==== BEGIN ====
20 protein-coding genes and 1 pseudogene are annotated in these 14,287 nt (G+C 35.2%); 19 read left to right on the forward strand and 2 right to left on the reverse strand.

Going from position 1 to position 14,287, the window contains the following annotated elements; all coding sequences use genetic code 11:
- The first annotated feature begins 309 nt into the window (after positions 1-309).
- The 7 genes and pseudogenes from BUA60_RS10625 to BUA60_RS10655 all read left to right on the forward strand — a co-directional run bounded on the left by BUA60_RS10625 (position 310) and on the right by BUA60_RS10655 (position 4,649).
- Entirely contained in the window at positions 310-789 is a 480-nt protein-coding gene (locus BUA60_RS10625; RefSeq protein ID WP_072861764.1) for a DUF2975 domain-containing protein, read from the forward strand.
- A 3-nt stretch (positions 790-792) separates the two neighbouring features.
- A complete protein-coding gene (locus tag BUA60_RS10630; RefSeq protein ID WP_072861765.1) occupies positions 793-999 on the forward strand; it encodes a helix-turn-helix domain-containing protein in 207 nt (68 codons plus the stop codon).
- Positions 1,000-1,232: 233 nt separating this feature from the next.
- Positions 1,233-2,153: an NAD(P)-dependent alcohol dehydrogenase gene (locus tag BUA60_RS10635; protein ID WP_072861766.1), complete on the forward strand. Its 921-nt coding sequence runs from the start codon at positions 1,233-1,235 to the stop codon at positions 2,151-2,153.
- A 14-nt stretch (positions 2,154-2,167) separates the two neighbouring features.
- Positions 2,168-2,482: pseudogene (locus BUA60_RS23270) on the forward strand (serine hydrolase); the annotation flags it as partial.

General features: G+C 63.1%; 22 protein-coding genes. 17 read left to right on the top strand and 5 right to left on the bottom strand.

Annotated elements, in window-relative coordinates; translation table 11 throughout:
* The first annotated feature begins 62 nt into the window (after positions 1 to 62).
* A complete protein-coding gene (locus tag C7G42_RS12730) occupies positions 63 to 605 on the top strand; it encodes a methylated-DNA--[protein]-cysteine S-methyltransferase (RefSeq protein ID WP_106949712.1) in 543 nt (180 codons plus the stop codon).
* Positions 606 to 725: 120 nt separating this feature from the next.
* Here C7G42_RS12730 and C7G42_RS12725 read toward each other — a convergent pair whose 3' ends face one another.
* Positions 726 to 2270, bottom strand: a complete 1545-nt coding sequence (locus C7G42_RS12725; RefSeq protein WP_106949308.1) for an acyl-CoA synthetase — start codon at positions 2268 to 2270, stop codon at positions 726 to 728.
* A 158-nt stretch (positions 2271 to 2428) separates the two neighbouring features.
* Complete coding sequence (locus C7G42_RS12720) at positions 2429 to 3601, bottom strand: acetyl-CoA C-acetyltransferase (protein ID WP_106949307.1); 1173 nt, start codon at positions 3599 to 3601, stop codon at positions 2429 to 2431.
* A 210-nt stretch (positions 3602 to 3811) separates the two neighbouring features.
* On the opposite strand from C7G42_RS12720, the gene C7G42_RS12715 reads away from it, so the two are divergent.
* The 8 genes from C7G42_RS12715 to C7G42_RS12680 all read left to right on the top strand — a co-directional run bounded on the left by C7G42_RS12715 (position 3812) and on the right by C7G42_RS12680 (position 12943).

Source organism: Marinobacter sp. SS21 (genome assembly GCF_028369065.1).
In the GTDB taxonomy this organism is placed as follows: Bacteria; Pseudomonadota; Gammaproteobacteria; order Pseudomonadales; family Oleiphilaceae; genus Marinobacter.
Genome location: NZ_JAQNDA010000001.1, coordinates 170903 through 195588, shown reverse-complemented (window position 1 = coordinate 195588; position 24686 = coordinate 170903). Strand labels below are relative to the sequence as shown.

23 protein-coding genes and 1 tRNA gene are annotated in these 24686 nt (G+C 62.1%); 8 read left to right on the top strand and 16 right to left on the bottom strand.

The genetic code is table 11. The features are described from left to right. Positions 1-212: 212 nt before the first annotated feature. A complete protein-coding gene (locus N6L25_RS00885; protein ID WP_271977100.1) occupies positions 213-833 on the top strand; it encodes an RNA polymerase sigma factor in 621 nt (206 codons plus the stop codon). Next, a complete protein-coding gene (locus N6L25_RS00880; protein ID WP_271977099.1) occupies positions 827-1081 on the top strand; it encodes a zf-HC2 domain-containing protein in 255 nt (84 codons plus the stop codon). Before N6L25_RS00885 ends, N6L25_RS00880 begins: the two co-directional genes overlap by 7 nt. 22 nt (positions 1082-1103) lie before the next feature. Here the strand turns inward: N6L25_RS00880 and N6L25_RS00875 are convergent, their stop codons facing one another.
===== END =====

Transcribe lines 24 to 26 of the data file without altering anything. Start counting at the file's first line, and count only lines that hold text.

Source organism: Marinobacter sp. SS21 (genome assembly GCF_028369065.1).
In the GTDB taxonomy this organism is placed as follows: Bacteria; Pseudomonadota; Gammaproteobacteria; order Pseudomonadales; family Oleiphilaceae; genus Marinobacter.
Genome location: NZ_JAQNDA010000001.1, coordinates 170903 through 195588, shown reverse-complemented (window position 1 = coordinate 195588; position 24686 = coordinate 170903). Strand labels below are relative to the sequence as shown.